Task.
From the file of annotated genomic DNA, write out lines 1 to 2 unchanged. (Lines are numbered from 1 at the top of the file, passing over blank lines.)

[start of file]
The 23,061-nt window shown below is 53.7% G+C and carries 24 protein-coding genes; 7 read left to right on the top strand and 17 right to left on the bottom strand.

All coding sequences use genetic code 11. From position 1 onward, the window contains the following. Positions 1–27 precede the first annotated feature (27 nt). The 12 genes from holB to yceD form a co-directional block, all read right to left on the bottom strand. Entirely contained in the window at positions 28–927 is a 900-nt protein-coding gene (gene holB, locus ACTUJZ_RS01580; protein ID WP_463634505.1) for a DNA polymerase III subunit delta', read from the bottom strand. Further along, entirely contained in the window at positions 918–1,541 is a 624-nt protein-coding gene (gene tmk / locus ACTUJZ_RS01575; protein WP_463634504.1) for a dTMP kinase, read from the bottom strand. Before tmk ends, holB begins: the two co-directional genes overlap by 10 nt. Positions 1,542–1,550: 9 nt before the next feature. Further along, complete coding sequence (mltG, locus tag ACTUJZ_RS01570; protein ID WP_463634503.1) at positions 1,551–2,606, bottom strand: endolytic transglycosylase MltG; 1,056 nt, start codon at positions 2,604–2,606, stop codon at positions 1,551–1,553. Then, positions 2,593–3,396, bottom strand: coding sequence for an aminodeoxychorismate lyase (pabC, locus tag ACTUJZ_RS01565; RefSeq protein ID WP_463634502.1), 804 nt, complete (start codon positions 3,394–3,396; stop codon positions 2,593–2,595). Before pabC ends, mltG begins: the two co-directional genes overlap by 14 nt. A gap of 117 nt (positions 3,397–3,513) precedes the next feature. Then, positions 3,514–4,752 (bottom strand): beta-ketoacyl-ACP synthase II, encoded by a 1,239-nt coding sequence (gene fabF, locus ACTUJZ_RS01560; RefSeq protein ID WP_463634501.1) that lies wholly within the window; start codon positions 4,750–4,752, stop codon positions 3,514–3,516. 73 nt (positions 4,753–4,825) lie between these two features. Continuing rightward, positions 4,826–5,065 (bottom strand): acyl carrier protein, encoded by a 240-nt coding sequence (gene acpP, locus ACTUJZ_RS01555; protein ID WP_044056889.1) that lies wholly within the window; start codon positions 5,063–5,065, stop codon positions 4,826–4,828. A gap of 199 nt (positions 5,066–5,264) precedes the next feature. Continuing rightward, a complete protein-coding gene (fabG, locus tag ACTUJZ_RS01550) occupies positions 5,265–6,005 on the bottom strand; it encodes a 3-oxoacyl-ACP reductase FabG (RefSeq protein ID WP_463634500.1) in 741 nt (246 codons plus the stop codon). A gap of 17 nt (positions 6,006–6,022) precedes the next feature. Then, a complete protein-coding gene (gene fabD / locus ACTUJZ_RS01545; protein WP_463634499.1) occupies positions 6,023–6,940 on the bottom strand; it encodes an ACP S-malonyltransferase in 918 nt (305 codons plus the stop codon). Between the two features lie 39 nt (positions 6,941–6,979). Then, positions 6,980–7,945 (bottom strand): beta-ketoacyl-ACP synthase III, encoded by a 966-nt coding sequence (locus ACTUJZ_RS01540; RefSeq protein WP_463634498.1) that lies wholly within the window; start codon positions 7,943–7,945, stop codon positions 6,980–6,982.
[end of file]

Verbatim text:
The 23,061-nt window shown below is 53.7% G+C and carries 24 protein-coding genes; 7 read left to right on the top strand and 17 right to left on the bottom strand.

All coding sequences use genetic code 11. From position 1 onward, the window contains the following. Positions 1–27 precede the first annotated feature (27 nt). The 12 genes from holB to yceD form a co-directional block, all read right to left on the bottom strand. Entirely contained in the window at positions 28–927 is a 900-nt protein-coding gene (gene holB, locus ACTUJZ_RS01580; protein ID WP_463634505.1) for a DNA polymerase III subunit delta', read from the bottom strand. Further along, entirely contained in the window at positions 918–1,541 is a 624-nt protein-coding gene (gene tmk / locus ACTUJZ_RS01575; protein WP_463634504.1) for a dTMP kinase, read from the bottom strand. Before tmk ends, holB begins: the two co-directional genes overlap by 10 nt. Positions 1,542–1,550: 9 nt before the next feature. Further along, complete coding sequence (mltG, locus tag ACTUJZ_RS01570; protein ID WP_463634503.1) at positions 1,551–2,606, bottom strand: endolytic transglycosylase MltG; 1,056 nt, start codon at positions 2,604–2,606, stop codon at positions 1,551–1,553. Then, positions 2,593–3,396, bottom strand: coding sequence for an aminodeoxychorismate lyase (pabC, locus tag ACTUJZ_RS01565; RefSeq protein ID WP_463634502.1), 804 nt, complete (start codon positions 3,394–3,396; stop codon positions 2,593–2,595). Before pabC ends, mltG begins: the two co-directional genes overlap by 14 nt. A gap of 117 nt (positions 3,397–3,513) precedes the next feature. Then, positions 3,514–4,752 (bottom strand): beta-ketoacyl-ACP synthase II, encoded by a 1,239-nt coding sequence (gene fabF, locus ACTUJZ_RS01560; RefSeq protein ID WP_463634501.1) that lies wholly within the window; start codon positions 4,750–4,752, stop codon positions 3,514–3,516. 73 nt (positions 4,753–4,825) lie between these two features. Continuing rightward, positions 4,826–5,065 (bottom strand): acyl carrier protein, encoded by a 240-nt coding sequence (gene acpP, locus ACTUJZ_RS01555; protein ID WP_044056889.1) that lies wholly within the window; start codon positions 5,063–5,065, stop codon positions 4,826–4,828. A gap of 199 nt (positions 5,066–5,264) precedes the next feature. Continuing rightward, a complete protein-coding gene (fabG, locus tag ACTUJZ_RS01550) occupies positions 5,265–6,005 on the bottom strand; it encodes a 3-oxoacyl-ACP reductase FabG (RefSeq protein ID WP_463634500.1) in 741 nt (246 codons plus the stop codon). A gap of 17 nt (positions 6,006–6,022) precedes the next feature. Then, a complete protein-coding gene (gene fabD / locus ACTUJZ_RS01545; protein WP_463634499.1) occupies positions 6,023–6,940 on the bottom strand; it encodes an ACP S-malonyltransferase in 918 nt (305 codons plus the stop codon). Between the two features lie 39 nt (positions 6,941–6,979). Then, positions 6,980–7,945 (bottom strand): beta-ketoacyl-ACP synthase III, encoded by a 966-nt coding sequence (locus ACTUJZ_RS01540; RefSeq protein WP_463634498.1) that lies wholly within the window; start codon positions 7,943–7,945, stop codon positions 6,980–6,982.